7. Use the questions below or your own set of prompts to guide the discussion. Remember to allow time for everyone to share, and if someone dominates the conversation, step in and invite others to contribute.
  8. Remember that conversations around equity, access, and disparities must be ongoing. Encourage your group (and yourself) to reflect on the ideas you talked about during the discussion and focus on the growth process as you continue learning more about the subject.
  9. End the conversation with a call to action. This action can be as simple as choosing the next reading or viewing assignment or writing down goals for the subsequent discussion or as challenging as asking participants to do one thing each week (or even day) for a month to help mitigate health disparities in their community.
  10. Remember that we’re all learning together. You’re not expected to be an expert simply because you’re facilitating a conversation. Take time to process what you learned during the discussion and use these reflections to help shape your plans for future conversations.

Discussion groupDiscussion Questions

The questions and prompts you use to guide your conversations will change depending on the topics and media your group chooses. Still, here are some general questions you can ask to kick off your discussion, or if you need to guide the conversation back to the subject at hand.

  • Why do health and healthcare disparities matter to you?
  • What are some of the current challenges of addressing disparities that you see in your community?
  • What did our reading/viewing/listening teach you about social determinants of health? How do you think that plays out in the Parkinson’s community?
  • How do inequality and social injustice produce health consequences?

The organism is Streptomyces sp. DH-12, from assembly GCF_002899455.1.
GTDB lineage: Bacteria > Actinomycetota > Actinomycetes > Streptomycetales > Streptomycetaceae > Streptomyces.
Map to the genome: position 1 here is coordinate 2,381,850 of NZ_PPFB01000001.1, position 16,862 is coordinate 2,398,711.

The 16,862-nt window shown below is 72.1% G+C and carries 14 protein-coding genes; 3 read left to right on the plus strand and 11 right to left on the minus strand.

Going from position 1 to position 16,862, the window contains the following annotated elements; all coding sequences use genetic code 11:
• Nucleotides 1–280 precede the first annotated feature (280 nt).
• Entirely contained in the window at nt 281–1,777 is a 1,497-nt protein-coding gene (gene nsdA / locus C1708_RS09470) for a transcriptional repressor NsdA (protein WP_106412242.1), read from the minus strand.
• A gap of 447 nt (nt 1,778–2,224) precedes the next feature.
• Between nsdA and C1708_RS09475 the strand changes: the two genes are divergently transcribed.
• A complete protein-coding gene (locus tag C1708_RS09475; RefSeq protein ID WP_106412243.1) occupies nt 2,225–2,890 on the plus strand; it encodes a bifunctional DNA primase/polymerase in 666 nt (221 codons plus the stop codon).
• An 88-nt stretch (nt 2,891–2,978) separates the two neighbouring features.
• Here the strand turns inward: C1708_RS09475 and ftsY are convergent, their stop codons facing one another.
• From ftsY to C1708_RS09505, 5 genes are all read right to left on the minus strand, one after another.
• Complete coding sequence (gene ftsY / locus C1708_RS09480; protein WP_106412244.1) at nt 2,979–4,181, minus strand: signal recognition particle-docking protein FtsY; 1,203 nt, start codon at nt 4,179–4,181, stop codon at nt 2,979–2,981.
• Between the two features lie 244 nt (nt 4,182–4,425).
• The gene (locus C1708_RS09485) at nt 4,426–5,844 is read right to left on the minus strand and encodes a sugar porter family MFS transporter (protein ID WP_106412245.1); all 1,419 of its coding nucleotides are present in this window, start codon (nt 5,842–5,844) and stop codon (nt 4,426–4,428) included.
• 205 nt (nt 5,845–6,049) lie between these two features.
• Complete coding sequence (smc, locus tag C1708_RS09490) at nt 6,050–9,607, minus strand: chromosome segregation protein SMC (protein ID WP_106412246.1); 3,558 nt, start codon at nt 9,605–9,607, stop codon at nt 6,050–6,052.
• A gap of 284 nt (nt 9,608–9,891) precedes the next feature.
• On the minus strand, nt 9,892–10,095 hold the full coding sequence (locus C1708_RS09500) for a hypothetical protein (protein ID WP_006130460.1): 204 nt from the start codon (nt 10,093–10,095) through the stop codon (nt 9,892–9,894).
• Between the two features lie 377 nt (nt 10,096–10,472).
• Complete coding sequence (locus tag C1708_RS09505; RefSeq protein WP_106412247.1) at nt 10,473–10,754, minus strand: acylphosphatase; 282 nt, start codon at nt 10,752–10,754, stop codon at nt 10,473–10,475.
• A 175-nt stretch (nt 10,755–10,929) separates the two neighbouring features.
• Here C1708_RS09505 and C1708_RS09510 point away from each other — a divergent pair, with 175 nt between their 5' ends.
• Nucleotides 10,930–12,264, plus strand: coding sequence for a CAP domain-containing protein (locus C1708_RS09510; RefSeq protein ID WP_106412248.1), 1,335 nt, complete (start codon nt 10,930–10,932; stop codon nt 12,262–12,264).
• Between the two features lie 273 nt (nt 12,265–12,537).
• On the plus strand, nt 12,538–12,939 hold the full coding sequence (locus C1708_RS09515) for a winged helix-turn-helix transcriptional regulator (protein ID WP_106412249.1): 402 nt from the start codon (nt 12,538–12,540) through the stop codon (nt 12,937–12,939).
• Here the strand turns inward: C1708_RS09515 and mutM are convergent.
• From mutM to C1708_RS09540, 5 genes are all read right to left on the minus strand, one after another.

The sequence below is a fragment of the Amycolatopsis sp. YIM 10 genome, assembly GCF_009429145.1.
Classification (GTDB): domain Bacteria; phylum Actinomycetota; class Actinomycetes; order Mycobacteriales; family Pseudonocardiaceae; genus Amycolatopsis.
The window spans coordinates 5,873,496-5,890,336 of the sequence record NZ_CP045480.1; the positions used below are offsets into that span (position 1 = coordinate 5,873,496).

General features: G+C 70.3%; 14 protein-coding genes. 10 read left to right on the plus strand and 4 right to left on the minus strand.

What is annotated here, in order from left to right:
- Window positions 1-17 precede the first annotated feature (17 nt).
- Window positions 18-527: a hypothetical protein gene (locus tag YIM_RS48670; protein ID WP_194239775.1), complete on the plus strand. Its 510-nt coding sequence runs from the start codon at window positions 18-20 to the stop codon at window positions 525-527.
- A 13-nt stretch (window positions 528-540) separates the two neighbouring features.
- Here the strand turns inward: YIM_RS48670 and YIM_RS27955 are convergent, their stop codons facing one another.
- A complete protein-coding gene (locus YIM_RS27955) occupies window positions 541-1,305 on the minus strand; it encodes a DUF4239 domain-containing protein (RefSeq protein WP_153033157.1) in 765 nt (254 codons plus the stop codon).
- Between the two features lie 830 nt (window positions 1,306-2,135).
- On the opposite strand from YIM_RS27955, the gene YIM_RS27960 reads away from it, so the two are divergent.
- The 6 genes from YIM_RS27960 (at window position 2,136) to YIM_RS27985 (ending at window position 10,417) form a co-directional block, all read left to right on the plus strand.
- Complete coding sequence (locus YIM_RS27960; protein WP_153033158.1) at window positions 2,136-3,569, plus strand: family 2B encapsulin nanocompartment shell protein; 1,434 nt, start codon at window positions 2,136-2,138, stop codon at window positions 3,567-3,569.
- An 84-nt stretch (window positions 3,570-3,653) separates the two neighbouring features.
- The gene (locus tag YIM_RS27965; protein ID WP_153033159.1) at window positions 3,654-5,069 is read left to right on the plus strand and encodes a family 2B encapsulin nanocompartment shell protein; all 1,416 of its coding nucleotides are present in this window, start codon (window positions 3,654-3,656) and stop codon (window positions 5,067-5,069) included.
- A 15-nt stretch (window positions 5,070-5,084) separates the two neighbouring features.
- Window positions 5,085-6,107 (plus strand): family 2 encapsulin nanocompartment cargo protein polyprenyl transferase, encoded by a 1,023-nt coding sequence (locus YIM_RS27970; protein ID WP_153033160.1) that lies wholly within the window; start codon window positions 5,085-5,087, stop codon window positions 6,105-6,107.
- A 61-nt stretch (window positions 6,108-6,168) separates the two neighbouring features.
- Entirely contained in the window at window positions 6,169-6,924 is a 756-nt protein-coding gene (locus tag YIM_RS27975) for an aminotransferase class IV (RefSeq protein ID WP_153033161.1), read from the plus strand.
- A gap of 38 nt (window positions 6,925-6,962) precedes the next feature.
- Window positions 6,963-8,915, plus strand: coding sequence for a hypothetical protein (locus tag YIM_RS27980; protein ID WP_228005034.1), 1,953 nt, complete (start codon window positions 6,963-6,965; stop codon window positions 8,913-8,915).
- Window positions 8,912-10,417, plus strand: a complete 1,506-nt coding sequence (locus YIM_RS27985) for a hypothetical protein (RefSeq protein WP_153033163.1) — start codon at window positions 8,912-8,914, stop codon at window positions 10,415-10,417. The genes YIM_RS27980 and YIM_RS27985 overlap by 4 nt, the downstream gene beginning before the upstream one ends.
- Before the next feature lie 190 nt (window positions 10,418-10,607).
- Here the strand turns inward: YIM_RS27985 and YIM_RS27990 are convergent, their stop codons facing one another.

• What were insights from the authors or speakers that were most compelling, interesting, or surprising to you?
  • How are health, social, and economic resources allocated in your community or society? How does that impact people living with Parkinson’s?
  • Which issues most affect health in your community specifically? (Examples could include housing, jobs, income, transportation, racism, schools, social exclusion, civic engagement, land use, development, etc.) How?
  • What did you learn in your reading/watching/listening about the differences between health disparities and health equity? What’s an example of a health difference that you would not consider to be a health disparity?
  • Whose responsibility is it to address inequities in health and society?
  • Who makes the decisions that affect your local Parkinson’s community? Who’s missing from the table? How can community members gain access to power? If you had the power, how would you change the process? What decisions would you make differently? What additional resources would you need? What are the priorities for action?
  • How was this reading/webinar/podcast the same or different from other media you have seen, read, or heard on these issues? In what ways did it confirm or challenge the ideas you held?
  • What questions surfaced that you’d like to know more about?

Managing Group Dynamics

Regardless of the subject, group discussions can be challenging to facilitate for several reasons. Here are some scenarios you may face as a facilitator, as well as advice on how to navigate each situation.

Discussion groupRemind your group that everyone has different learning and sharing styles and that some people are naturally more extroverted and talkative. In contrast, others may not speak out immediately but enjoy participating when they feel ready. Mention that if members know they typically have a lot to say in meetings, they should ask themselves, “Do I recognize when I’ve been speaking more than others?” and “Am I giving space for others to chime in?”